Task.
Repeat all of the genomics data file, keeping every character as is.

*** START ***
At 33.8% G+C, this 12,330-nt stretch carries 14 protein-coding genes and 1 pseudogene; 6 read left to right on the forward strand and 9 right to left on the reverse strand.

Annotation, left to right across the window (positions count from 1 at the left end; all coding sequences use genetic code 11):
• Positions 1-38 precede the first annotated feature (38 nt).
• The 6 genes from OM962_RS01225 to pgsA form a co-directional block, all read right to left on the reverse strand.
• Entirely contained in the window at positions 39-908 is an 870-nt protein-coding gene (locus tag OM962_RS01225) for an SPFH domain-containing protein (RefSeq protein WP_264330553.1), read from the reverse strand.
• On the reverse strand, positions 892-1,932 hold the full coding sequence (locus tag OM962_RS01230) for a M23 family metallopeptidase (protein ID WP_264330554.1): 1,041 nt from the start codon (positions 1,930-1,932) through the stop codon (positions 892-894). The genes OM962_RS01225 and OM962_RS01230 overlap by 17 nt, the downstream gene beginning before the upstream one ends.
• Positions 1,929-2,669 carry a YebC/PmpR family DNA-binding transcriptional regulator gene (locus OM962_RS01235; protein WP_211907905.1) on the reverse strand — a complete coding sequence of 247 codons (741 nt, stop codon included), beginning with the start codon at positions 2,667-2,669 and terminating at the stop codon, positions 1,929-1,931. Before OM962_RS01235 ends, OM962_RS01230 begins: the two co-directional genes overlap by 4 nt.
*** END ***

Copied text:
At 33.8% G+C, this 12,330-nt stretch carries 14 protein-coding genes and 1 pseudogene; 6 read left to right on the forward strand and 9 right to left on the reverse strand.

Annotation, left to right across the window (positions count from 1 at the left end; all coding sequences use genetic code 11):
• Positions 1-38 precede the first annotated feature (38 nt).
• The 6 genes from OM962_RS01225 to pgsA form a co-directional block, all read right to left on the reverse strand.
• Entirely contained in the window at positions 39-908 is an 870-nt protein-coding gene (locus tag OM962_RS01225) for an SPFH domain-containing protein (RefSeq protein WP_264330553.1), read from the reverse strand.
• On the reverse strand, positions 892-1,932 hold the full coding sequence (locus tag OM962_RS01230) for a M23 family metallopeptidase (protein ID WP_264330554.1): 1,041 nt from the start codon (positions 1,930-1,932) through the stop codon (positions 892-894). The genes OM962_RS01225 and OM962_RS01230 overlap by 17 nt, the downstream gene beginning before the upstream one ends.
• Positions 1,929-2,669 carry a YebC/PmpR family DNA-binding transcriptional regulator gene (locus OM962_RS01235; protein WP_211907905.1) on the reverse strand — a complete coding sequence of 247 codons (741 nt, stop codon included), beginning with the start codon at positions 2,667-2,669 and terminating at the stop codon, positions 1,929-1,931. Before OM962_RS01235 ends, OM962_RS01230 begins: the two co-directional genes overlap by 4 nt.